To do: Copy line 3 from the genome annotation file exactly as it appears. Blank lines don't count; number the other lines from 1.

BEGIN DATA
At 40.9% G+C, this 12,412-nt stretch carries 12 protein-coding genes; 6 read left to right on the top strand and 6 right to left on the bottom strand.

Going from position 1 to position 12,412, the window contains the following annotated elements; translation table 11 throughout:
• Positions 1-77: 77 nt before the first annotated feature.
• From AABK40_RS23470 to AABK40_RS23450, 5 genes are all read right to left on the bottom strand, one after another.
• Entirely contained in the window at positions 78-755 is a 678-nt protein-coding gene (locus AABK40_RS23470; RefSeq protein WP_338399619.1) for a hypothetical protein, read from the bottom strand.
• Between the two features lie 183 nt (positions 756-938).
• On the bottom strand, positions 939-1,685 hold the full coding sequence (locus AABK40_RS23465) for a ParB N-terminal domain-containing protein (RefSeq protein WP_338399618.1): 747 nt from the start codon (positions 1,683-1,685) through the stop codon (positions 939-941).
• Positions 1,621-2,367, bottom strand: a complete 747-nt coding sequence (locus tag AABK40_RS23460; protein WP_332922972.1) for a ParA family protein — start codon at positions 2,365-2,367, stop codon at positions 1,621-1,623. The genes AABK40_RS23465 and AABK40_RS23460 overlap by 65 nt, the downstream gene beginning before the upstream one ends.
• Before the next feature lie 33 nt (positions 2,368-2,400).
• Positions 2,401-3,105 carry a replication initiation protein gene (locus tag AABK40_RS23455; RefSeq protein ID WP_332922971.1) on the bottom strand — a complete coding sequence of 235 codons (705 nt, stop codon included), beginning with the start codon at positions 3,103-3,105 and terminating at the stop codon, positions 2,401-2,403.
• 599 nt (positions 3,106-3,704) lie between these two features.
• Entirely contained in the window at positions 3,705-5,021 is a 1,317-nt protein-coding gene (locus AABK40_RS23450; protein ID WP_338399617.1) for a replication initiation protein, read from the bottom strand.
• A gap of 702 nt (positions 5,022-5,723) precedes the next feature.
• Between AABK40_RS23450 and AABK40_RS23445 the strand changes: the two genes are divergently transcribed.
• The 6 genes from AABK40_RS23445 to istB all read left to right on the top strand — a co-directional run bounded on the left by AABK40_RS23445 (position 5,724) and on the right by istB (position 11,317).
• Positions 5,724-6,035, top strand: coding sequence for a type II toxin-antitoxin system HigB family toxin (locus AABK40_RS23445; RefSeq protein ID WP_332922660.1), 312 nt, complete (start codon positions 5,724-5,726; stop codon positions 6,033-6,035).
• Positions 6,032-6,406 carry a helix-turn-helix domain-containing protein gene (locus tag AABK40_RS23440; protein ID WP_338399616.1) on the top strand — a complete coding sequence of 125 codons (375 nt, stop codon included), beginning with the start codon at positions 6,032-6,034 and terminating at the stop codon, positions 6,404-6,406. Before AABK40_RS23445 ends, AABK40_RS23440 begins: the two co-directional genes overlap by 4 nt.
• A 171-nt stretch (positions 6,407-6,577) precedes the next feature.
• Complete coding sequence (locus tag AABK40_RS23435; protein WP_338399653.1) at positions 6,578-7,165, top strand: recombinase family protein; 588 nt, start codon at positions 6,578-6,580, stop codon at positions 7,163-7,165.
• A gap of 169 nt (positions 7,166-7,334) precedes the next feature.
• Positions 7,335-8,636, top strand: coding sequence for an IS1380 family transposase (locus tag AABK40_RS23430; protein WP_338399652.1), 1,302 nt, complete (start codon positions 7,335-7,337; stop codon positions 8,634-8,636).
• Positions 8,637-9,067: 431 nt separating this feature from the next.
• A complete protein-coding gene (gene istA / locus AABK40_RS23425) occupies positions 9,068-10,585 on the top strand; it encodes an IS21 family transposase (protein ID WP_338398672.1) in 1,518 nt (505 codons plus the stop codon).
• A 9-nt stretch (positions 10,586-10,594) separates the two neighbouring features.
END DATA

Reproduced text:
• Positions 1-77: 77 nt before the first annotated feature.